Recently, focused ion beam direct writing (FIBDW) technology has been an increasingly important nano-fabrication technique, which has been used in the SERS substrate’s development[4, 10]. However, thin gold film which is coated on the Si substrate or quartz glass is soft, so it has unstable properties during the FIB processing. It is difficult to obtain nanostructures with spacing less than 20nm. Owning to this, we report a simple method for fabricating Au elliptical nanostructures on Si substrates with spacing less than 15nm. The fabrication procedure of the patterned Au nano-ellipse is illustrated in Figure 1. Firstly, we etch nanostructures on Si substrates due to its better fabrication accuracy than that of Au. Secondly, Si substrates were coated with gold film through thermal evaporation with precise film thickness. From Figure 1, we could find that the spacing of the nanostructure became smaller after thermal evaporation. The micrographs of the nanostructures were characterized by scanning electron microscopy (SEM); the thickness of gold film was measured by white light interferometry; and the SERS properties were detected using low concentration Rhodamine 6 G as probe molecules. The result indicates that this nanostructure showed high Raman enhancement with the gold film of approximately 15nm. Moreover, it can be concluded that the edge and spacing are truly the dominant factors for electric enhancement.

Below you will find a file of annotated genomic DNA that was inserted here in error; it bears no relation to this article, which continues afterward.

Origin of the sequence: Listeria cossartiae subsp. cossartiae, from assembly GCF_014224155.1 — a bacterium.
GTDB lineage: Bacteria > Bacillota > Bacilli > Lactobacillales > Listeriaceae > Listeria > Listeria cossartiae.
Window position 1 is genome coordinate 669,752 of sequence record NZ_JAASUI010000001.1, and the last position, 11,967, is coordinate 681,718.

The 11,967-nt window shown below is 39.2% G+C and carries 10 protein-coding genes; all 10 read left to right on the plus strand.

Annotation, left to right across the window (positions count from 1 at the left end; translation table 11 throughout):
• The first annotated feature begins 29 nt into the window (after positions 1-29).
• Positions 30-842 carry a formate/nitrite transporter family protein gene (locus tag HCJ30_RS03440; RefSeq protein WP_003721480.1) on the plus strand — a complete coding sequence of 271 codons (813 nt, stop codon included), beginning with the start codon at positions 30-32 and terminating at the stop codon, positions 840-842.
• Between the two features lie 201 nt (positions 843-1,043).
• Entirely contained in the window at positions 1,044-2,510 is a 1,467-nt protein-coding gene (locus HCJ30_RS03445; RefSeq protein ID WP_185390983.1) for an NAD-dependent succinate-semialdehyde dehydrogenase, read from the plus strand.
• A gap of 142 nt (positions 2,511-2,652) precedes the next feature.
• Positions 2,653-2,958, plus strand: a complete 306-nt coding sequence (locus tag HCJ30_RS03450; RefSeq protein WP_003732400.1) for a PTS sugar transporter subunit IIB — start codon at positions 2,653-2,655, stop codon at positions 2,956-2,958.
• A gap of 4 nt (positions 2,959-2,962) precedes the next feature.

Materials and instruments
In this work, Si wafers were cut into squares, cleaned in an ultrasonic bath with methanol for 20min, and dried in the air. Rhodamine 6 G was diluted to 10−6mol/L with deionized water. The adsorption peak of R6G molecule in deionized water was 557nm, and fluorescence wavelength was 610nm. Therefore, in the experiment, a laser wavelength of 785nm was chosen so as to avoid fluorescence.